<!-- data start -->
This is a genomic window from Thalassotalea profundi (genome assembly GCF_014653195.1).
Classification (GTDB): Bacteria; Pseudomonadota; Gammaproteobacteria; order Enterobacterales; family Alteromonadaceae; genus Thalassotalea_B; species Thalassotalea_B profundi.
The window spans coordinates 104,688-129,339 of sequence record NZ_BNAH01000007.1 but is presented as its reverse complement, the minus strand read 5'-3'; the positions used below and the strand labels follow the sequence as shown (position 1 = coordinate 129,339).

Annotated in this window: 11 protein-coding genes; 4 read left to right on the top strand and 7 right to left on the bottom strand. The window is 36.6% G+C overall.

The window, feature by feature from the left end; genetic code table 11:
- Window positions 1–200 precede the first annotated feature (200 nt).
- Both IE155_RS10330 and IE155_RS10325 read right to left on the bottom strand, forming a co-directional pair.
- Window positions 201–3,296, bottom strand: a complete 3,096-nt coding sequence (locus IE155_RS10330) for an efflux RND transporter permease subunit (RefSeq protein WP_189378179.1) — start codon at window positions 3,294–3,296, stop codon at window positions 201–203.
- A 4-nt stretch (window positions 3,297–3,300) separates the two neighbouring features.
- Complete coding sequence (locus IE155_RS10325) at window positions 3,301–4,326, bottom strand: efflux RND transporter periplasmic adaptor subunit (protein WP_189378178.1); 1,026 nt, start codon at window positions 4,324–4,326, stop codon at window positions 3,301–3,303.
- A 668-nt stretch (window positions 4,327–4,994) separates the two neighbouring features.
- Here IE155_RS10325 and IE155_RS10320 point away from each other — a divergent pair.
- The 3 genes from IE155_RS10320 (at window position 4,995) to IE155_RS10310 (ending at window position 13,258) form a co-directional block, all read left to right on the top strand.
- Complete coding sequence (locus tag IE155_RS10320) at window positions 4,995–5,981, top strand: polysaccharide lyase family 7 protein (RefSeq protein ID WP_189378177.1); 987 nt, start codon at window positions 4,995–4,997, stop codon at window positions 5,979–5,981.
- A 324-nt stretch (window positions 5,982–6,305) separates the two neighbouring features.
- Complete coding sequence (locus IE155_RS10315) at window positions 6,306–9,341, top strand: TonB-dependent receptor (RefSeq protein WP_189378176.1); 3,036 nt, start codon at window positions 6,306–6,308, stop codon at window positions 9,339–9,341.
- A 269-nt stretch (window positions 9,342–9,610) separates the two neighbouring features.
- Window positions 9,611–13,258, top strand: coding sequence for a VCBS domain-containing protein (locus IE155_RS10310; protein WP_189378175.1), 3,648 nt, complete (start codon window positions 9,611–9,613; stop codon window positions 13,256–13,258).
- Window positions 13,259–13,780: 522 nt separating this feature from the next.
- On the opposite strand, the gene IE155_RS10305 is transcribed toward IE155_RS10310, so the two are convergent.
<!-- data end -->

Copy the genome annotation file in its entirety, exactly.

This is a genomic window from Thalassotalea profundi (genome assembly GCF_014653195.1).
Classification (GTDB): Bacteria; Pseudomonadota; Gammaproteobacteria; order Enterobacterales; family Alteromonadaceae; genus Thalassotalea_B; species Thalassotalea_B profundi.
The window spans coordinates 104,688-129,339 of sequence record NZ_BNAH01000007.1 but is presented as its reverse complement, the minus strand read 5'-3'; the positions used below and the strand labels follow the sequence as shown (position 1 = coordinate 129,339).

Annotated in this window: 11 protein-coding genes; 4 read left to right on the top strand and 7 right to left on the bottom strand. The window is 36.6% G+C overall.

The window, feature by feature from the left end; genetic code table 11:
- Window positions 1–200 precede the first annotated feature (200 nt).
- Both IE155_RS10330 and IE155_RS10325 read right to left on the bottom strand, forming a co-directional pair.
- Window positions 201–3,296, bottom strand: a complete 3,096-nt coding sequence (locus IE155_RS10330) for an efflux RND transporter permease subunit (RefSeq protein WP_189378179.1) — start codon at window positions 3,294–3,296, stop codon at window positions 201–203.
- A 4-nt stretch (window positions 3,297–3,300) separates the two neighbouring features.
- Complete coding sequence (locus IE155_RS10325) at window positions 3,301–4,326, bottom strand: efflux RND transporter periplasmic adaptor subunit (protein WP_189378178.1); 1,026 nt, start codon at window positions 4,324–4,326, stop codon at window positions 3,301–3,303.
- A 668-nt stretch (window positions 4,327–4,994) separates the two neighbouring features.
- Here IE155_RS10325 and IE155_RS10320 point away from each other — a divergent pair.
- The 3 genes from IE155_RS10320 (at window position 4,995) to IE155_RS10310 (ending at window position 13,258) form a co-directional block, all read left to right on the top strand.
- Complete coding sequence (locus tag IE155_RS10320) at window positions 4,995–5,981, top strand: polysaccharide lyase family 7 protein (RefSeq protein ID WP_189378177.1); 987 nt, start codon at window positions 4,995–4,997, stop codon at window positions 5,979–5,981.
- A 324-nt stretch (window positions 5,982–6,305) separates the two neighbouring features.
- Complete coding sequence (locus IE155_RS10315) at window positions 6,306–9,341, top strand: TonB-dependent receptor (RefSeq protein WP_189378176.1); 3,036 nt, start codon at window positions 6,306–6,308, stop codon at window positions 9,339–9,341.
- A 269-nt stretch (window positions 9,342–9,610) separates the two neighbouring features.
- Window positions 9,611–13,258, top strand: coding sequence for a VCBS domain-containing protein (locus IE155_RS10310; protein WP_189378175.1), 3,648 nt, complete (start codon window positions 9,611–9,613; stop codon window positions 13,256–13,258).
- Window positions 13,259–13,780: 522 nt separating this feature from the next.
- On the opposite strand, the gene IE155_RS10305 is transcribed toward IE155_RS10310, so the two are convergent.